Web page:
Dr. Martin Lederman, Memory, Names and Faces, Natalie Portman, One Vision, Putting names to faces, Strabismus
“Hmmm, that person looks familiar.” It seems I have that thought a dozen times a day.
Wherever I go, the people I see seem to strike a chord in my brain. At the post office, at the Cookie Crock, or on a walk across the ranch, faces all look familiar. It is not only a face that opens my mental file cabinet, but a hat, a jacket, some glasses, or a gait that says “oh, hello again!”
As often as not, the person is a stranger to me. I do my best to smile and say hello, and frequently get a guarded nod or smile in return. Occasionally I get a scowl or a narrow-eyed stare, or a slightly frightened or worried look.
Sometimes my smile falls on someone I know slightly, and we enjoy a brief, pleasant exchange about simple things. Then there are the times where people react less positively, sometimes with good reason, sometimes for reasons only they know. It’s all good, as the kids say. I’m just grateful I can see it all.
What Are You Looking At, Kid?
As a child, I had a “lazy eye” – strabismus – which always had me looking off to the side. At age eight, I had surgery to correct the turn. I can recall, over fifty years later, the terror of seeing the surgeon looking down at me as anesthesia was being administered. I can see his eyeglasses, and the magnifying lenses attached to them, between his mask and his cap. I can still smell the gas – maybe it was ether – and then nothing. I woke up post surgery with a big bandage and the constant need to throw up. After it was all over, I was a relatively normal looking kid with two straight eyes.
Life went on, and I used those eyes to explore the world.
As I aged, my eye decided not to follow the straight and narrow path. It began to drift, noticeable to me but not to others for some time. I would be having a conversation with someone, and would notice them glancing over their shoulder. It dawned on me that they were wondering what the heck I was looking at back there. To me, I was making and holding eye contact. To them, I was scanning the area looking for butterflies. It got weird, so I decided to have it straightened again.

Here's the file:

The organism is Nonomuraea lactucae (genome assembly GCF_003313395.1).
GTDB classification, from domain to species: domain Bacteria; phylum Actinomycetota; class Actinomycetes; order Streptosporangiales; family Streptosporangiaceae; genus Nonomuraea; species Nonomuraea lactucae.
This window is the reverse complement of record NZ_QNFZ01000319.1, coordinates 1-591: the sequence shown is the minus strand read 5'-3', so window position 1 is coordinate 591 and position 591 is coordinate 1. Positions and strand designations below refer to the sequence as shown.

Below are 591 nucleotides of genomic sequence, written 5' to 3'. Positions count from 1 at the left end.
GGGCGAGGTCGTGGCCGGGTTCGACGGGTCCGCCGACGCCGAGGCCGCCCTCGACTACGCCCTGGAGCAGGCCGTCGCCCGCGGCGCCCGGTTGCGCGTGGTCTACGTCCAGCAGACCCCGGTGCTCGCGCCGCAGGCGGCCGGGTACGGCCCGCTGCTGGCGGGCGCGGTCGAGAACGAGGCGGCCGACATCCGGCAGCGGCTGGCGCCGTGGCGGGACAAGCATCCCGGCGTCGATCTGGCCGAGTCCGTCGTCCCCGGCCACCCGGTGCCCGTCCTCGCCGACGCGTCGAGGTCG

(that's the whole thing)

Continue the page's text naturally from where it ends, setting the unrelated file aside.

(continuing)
Upon the recommendation of my brother-in-law, who is an expert on eye stuff, I went to see Doctor Martin Lederman. If a call went out to Central Casting for a nattily dressed, old-timey doctor with a speaking style that recalls an earlier era, Dr. Lederman would be the person they send.
Dr. Lederman’s practice focuses on adolescent ophthalmology. He volunteers a lot of his time traveling around the world, performing corrective surgeries on children who face real social and cultural challenges because of their condition. He is a true hero who has changed, and likely saved, numerous lives with his gift.
He would fit in perfectly in beautiful Cambria.
Here We Go Again
After many exams and many tests, we decided that surgery was the best way to straighten me out. We booked a time, and on the big day my wife drove us to White Plains Hospital to get me fixed. My eye, that is.
This time, the terror was replaced by a slight nervousness. The anesthesiologist came in to sedate me, and I told him solemnly, “Doctor, if anything happens to me during surgery, I want to donate my body to science fiction.” Nothing. Not a twitch, not a fleeting grin. Just dead eyes and a big needle. Good night!
I woke up many hours later, groggy, thirsty, and more than a little confused. I had a bandage that resembled a rolled-up pair of sweat socks affixed to my head. I was a sight with sore eyes. After a few weeks of recovery time, I was ready to resume normal activities. Dr. Lederman was quite pleased with the results of his work, saying proudly, “My, I did an excellent job!” After we moved to California, Dr. Lederman referred me to a colleague at UCLA for follow-up tests to locate and treat some residual eye pain. Though he couldn’t identify the cause of my discomfort, he did remark, “My, Dr. Lederman did an excellent job!” Well, then, I guess he did.
Dr. Lederman is particularly interested in improving care to the world’s children and has headed teaching and surgical missions to Panama, Kenya, Morocco, Dubai, and Belize. He cofounded “One World, One Vision”, an organization devoted to training Ophthalmologists in developing countries to treat children and adults with strabismus and children with cataracts.